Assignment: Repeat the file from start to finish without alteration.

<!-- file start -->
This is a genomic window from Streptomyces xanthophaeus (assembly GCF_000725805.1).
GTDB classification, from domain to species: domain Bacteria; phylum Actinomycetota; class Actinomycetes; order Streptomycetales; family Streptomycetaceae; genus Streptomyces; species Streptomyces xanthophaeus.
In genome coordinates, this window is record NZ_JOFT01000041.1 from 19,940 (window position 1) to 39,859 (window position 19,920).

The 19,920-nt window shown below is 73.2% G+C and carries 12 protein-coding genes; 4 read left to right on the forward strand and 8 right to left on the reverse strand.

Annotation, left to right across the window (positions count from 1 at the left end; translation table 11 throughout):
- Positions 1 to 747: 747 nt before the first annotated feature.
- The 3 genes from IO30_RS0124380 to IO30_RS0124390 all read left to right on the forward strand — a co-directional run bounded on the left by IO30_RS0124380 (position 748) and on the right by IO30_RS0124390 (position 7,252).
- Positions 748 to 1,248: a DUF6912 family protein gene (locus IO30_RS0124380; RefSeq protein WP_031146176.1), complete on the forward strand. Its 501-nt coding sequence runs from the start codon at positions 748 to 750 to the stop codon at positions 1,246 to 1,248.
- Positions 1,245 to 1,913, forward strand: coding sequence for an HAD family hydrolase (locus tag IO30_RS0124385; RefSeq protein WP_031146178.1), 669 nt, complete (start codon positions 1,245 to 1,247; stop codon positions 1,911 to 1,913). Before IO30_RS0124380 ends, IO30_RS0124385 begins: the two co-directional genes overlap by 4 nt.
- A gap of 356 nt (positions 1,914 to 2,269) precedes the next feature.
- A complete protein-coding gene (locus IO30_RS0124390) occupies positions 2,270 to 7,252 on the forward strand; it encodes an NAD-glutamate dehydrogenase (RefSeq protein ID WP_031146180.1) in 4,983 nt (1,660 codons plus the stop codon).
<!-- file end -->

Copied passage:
This is a genomic window from Streptomyces xanthophaeus (assembly GCF_000725805.1).
GTDB classification, from domain to species: domain Bacteria; phylum Actinomycetota; class Actinomycetes; order Streptomycetales; family Streptomycetaceae; genus Streptomyces; species Streptomyces xanthophaeus.
In genome coordinates, this window is record NZ_JOFT01000041.1 from 19,940 (window position 1) to 39,859 (window position 19,920).

The 19,920-nt window shown below is 73.2% G+C and carries 12 protein-coding genes; 4 read left to right on the forward strand and 8 right to left on the reverse strand.

Annotation, left to right across the window (positions count from 1 at the left end; translation table 11 throughout):
- Positions 1 to 747: 747 nt before the first annotated feature.
- The 3 genes from IO30_RS0124380 to IO30_RS0124390 all read left to right on the forward strand — a co-directional run bounded on the left by IO30_RS0124380 (position 748) and on the right by IO30_RS0124390 (position 7,252).
- Positions 748 to 1,248: a DUF6912 family protein gene (locus IO30_RS0124380; RefSeq protein WP_031146176.1), complete on the forward strand. Its 501-nt coding sequence runs from the start codon at positions 748 to 750 to the stop codon at positions 1,246 to 1,248.
- Positions 1,245 to 1,913, forward strand: coding sequence for an HAD family hydrolase (locus tag IO30_RS0124385; RefSeq protein WP_031146178.1), 669 nt, complete (start codon positions 1,245 to 1,247; stop codon positions 1,911 to 1,913). Before IO30_RS0124380 ends, IO30_RS0124385 begins: the two co-directional genes overlap by 4 nt.
- A gap of 356 nt (positions 1,914 to 2,269) precedes the next feature.
- A complete protein-coding gene (locus IO30_RS0124390) occupies positions 2,270 to 7,252 on the forward strand; it encodes an NAD-glutamate dehydrogenase (RefSeq protein ID WP_031146180.1) in 4,983 nt (1,660 codons plus the stop codon).